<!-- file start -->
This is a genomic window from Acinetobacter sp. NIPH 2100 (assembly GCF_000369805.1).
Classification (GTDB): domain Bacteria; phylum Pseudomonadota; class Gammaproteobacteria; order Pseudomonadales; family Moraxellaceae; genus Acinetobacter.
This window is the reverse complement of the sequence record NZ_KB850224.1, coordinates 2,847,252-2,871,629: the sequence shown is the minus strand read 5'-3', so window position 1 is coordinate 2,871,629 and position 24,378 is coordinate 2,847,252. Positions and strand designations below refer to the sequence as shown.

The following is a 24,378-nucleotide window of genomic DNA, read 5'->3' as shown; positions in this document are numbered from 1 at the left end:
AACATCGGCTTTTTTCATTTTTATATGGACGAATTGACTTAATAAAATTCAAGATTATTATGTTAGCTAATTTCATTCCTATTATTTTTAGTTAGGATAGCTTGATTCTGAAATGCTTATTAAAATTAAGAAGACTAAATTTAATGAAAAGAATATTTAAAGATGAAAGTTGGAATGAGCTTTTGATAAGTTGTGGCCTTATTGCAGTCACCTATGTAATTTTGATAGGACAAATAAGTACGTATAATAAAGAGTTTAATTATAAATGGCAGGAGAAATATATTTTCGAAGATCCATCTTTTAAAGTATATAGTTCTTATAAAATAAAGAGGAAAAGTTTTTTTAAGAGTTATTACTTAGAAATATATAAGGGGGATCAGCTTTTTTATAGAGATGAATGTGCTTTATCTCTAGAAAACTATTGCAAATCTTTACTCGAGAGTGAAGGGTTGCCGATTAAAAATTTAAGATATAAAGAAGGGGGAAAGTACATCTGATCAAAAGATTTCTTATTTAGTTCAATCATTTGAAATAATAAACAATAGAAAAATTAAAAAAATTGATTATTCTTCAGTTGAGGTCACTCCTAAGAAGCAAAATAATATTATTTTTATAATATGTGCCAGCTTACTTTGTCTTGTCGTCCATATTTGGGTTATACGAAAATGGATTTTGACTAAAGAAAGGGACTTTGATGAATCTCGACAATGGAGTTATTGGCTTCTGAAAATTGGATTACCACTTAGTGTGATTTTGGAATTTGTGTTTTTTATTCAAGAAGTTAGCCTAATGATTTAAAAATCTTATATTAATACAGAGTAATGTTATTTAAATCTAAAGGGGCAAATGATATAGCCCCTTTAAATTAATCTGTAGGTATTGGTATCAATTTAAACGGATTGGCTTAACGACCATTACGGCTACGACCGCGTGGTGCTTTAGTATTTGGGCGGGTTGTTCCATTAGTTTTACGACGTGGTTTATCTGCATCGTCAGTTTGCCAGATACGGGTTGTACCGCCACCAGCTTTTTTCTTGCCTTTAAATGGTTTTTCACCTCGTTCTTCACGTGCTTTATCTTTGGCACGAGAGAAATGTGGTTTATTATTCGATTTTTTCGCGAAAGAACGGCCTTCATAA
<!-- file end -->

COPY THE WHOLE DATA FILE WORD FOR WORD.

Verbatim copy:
This is a genomic window from Acinetobacter sp. NIPH 2100 (assembly GCF_000369805.1).
Classification (GTDB): domain Bacteria; phylum Pseudomonadota; class Gammaproteobacteria; order Pseudomonadales; family Moraxellaceae; genus Acinetobacter.
This window is the reverse complement of the sequence record NZ_KB850224.1, coordinates 2,847,252-2,871,629: the sequence shown is the minus strand read 5'-3', so window position 1 is coordinate 2,871,629 and position 24,378 is coordinate 2,847,252. Positions and strand designations below refer to the sequence as shown.

The following is a 24,378-nucleotide window of genomic DNA, read 5'->3' as shown; positions in this document are numbered from 1 at the left end:
AACATCGGCTTTTTTCATTTTTATATGGACGAATTGACTTAATAAAATTCAAGATTATTATGTTAGCTAATTTCATTCCTATTATTTTTAGTTAGGATAGCTTGATTCTGAAATGCTTATTAAAATTAAGAAGACTAAATTTAATGAAAAGAATATTTAAAGATGAAAGTTGGAATGAGCTTTTGATAAGTTGTGGCCTTATTGCAGTCACCTATGTAATTTTGATAGGACAAATAAGTACGTATAATAAAGAGTTTAATTATAAATGGCAGGAGAAATATATTTTCGAAGATCCATCTTTTAAAGTATATAGTTCTTATAAAATAAAGAGGAAAAGTTTTTTTAAGAGTTATTACTTAGAAATATATAAGGGGGATCAGCTTTTTTATAGAGATGAATGTGCTTTATCTCTAGAAAACTATTGCAAATCTTTACTCGAGAGTGAAGGGTTGCCGATTAAAAATTTAAGATATAAAGAAGGGGGAAAGTACATCTGATCAAAAGATTTCTTATTTAGTTCAATCATTTGAAATAATAAACAATAGAAAAATTAAAAAAATTGATTATTCTTCAGTTGAGGTCACTCCTAAGAAGCAAAATAATATTATTTTTATAATATGTGCCAGCTTACTTTGTCTTGTCGTCCATATTTGGGTTATACGAAAATGGATTTTGACTAAAGAAAGGGACTTTGATGAATCTCGACAATGGAGTTATTGGCTTCTGAAAATTGGATTACCACTTAGTGTGATTTTGGAATTTGTGTTTTTTATTCAAGAAGTTAGCCTAATGATTTAAAAATCTTATATTAATACAGAGTAATGTTATTTAAATCTAAAGGGGCAAATGATATAGCCCCTTTAAATTAATCTGTAGGTATTGGTATCAATTTAAACGGATTGGCTTAACGACCATTACGGCTACGACCGCGTGGTGCTTTAGTATTTGGGCGGGTTGTTCCATTAGTTTTACGACGTGGTTTATCTGCATCGTCAGTTTGCCAGATACGGGTTGTACCGCCACCAGCTTTTTTCTTGCCTTTAAATGGTTTTTCACCTCGTTCTTCACGTGCTTTATCTTTGGCACGAGAGAAATGTGGTTTATTATTCGATTTTTTCGCGAAAGAACGGCCTTCATAA